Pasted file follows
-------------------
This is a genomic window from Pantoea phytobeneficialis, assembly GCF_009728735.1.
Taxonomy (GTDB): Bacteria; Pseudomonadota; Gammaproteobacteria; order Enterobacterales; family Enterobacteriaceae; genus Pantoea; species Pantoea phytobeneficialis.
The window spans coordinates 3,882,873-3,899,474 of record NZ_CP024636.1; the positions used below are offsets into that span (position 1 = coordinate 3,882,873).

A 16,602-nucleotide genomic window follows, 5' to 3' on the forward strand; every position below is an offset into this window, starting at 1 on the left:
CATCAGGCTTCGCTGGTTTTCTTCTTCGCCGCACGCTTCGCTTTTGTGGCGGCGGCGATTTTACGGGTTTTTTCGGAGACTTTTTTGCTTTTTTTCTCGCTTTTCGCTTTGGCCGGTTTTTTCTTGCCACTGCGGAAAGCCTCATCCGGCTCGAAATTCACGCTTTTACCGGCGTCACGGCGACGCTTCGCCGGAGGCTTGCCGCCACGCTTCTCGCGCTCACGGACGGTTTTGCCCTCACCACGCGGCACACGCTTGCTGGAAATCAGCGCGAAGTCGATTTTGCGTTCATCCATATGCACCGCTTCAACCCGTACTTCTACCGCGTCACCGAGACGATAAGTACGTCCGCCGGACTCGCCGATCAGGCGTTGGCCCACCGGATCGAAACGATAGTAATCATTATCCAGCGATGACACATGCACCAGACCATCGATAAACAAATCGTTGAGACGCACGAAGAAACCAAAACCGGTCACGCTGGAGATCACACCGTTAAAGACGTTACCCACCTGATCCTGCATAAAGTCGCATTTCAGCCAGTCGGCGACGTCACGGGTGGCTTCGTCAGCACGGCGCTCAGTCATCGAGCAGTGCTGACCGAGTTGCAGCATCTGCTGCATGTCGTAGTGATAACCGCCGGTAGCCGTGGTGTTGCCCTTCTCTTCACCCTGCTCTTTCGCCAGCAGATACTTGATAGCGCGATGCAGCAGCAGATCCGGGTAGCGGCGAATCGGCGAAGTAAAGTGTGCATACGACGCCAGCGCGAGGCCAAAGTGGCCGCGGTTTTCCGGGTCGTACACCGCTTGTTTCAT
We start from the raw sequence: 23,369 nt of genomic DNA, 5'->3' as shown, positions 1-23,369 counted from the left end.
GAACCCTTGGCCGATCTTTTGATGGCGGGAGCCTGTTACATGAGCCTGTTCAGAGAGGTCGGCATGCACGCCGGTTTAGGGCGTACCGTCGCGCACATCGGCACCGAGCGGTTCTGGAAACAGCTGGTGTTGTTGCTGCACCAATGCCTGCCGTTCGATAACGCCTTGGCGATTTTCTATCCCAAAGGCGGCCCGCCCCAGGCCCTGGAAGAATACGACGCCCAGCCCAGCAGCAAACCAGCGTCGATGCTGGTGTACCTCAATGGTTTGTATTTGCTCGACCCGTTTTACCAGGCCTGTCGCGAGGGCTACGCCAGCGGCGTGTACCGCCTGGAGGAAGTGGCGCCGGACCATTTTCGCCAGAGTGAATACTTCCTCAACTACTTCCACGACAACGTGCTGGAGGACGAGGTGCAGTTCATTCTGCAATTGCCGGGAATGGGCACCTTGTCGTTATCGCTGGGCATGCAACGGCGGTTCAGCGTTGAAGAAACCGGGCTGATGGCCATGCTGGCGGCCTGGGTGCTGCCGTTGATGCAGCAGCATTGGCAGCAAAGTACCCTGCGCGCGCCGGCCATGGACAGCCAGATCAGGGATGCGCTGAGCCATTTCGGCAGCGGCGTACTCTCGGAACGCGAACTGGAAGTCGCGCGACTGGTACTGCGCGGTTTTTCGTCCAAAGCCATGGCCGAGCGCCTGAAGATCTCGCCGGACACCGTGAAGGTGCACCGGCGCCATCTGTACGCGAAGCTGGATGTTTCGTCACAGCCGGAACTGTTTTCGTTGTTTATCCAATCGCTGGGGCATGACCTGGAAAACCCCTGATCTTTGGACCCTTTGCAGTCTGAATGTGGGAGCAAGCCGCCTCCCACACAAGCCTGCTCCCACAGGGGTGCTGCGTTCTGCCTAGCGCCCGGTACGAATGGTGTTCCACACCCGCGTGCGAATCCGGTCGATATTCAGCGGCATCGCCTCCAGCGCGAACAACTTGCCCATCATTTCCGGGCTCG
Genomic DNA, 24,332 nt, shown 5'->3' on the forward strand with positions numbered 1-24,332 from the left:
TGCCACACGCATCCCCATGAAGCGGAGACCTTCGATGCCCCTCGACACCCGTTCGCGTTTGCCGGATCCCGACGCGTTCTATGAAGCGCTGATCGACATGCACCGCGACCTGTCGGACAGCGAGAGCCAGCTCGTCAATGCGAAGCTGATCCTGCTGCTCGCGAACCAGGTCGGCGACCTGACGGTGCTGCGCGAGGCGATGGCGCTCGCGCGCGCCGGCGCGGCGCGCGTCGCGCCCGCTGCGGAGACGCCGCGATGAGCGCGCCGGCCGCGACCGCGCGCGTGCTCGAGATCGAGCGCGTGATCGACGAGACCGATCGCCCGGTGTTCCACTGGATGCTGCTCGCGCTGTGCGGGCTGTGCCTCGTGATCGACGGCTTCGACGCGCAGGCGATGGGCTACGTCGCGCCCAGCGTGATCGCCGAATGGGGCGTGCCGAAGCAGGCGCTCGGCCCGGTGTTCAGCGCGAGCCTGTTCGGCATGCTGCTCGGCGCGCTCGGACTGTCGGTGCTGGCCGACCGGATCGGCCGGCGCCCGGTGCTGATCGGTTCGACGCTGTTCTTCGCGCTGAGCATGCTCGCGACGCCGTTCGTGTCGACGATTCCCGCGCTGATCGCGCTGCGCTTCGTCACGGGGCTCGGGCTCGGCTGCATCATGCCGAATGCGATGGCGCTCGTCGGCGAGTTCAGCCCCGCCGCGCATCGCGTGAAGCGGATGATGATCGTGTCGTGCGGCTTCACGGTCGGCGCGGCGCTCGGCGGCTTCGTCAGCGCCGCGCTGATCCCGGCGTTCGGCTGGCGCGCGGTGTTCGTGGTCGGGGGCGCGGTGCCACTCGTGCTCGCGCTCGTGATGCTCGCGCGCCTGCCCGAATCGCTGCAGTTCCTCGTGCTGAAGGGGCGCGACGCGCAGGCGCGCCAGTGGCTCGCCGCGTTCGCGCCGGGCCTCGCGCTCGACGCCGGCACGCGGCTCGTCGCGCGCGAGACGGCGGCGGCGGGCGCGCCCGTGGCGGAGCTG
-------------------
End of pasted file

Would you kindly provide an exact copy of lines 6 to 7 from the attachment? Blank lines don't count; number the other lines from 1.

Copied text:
We start from the raw sequence: 23,369 nt of genomic DNA, 5'->3' as shown, positions 1-23,369 counted from the left end.
GAACCCTTGGCCGATCTTTTGATGGCGGGAGCCTGTTACATGAGCCTGTTCAGAGAGGTCGGCATGCACGCCGGTTTAGGGCGTACCGTCGCGCACATCGGCACCGAGCGGTTCTGGAAACAGCTGGTGTTGTTGCTGCACCAATGCCTGCCGTTCGATAACGCCTTGGCGATTTTCTATCCCAAAGGCGGCCCGCCCCAGGCCCTGGAAGAATACGACGCCCAGCCCAGCAGCAAACCAGCGTCGATGCTGGTGTACCTCAATGGTTTGTATTTGCTCGACCCGTTTTACCAGGCCTGTCGCGAGGGCTACGCCAGCGGCGTGTACCGCCTGGAGGAAGTGGCGCCGGACCATTTTCGCCAGAGTGAATACTTCCTCAACTACTTCCACGACAACGTGCTGGAGGACGAGGTGCAGTTCATTCTGCAATTGCCGGGAATGGGCACCTTGTCGTTATCGCTGGGCATGCAACGGCGGTTCAGCGTTGAAGAAACCGGGCTGATGGCCATGCTGGCGGCCTGGGTGCTGCCGTTGATGCAGCAGCATTGGCAGCAAAGTACCCTGCGCGCGCCGGCCATGGACAGCCAGATCAGGGATGCGCTGAGCCATTTCGGCAGCGGCGTACTCTCGGAACGCGAACTGGAAGTCGCGCGACTGGTACTGCGCGGTTTTTCGTCCAAAGCCATGGCCGAGCGCCTGAAGATCTCGCCGGACACCGTGAAGGTGCACCGGCGCCATCTGTACGCGAAGCTGGATGTTTCGTCACAGCCGGAACTGTTTTCGTTGTTTATCCAATCGCTGGGGCATGACCTGGAAAACCCCTGATCTTTGGACCCTTTGCAGTCTGAATGTGGGAGCAAGCCGCCTCCCACACAAGCCTGCTCCCACAGGGGTGCTGCGTTCTGCCTAGCGCCCGGTACGAATGGTGTTCCACACCCGCGTGCGAATCCGGTCGATATTCAGCGGCATCGCCTCCAGCGCGAACAACTTGCCCATCATTTCCGGGCTCG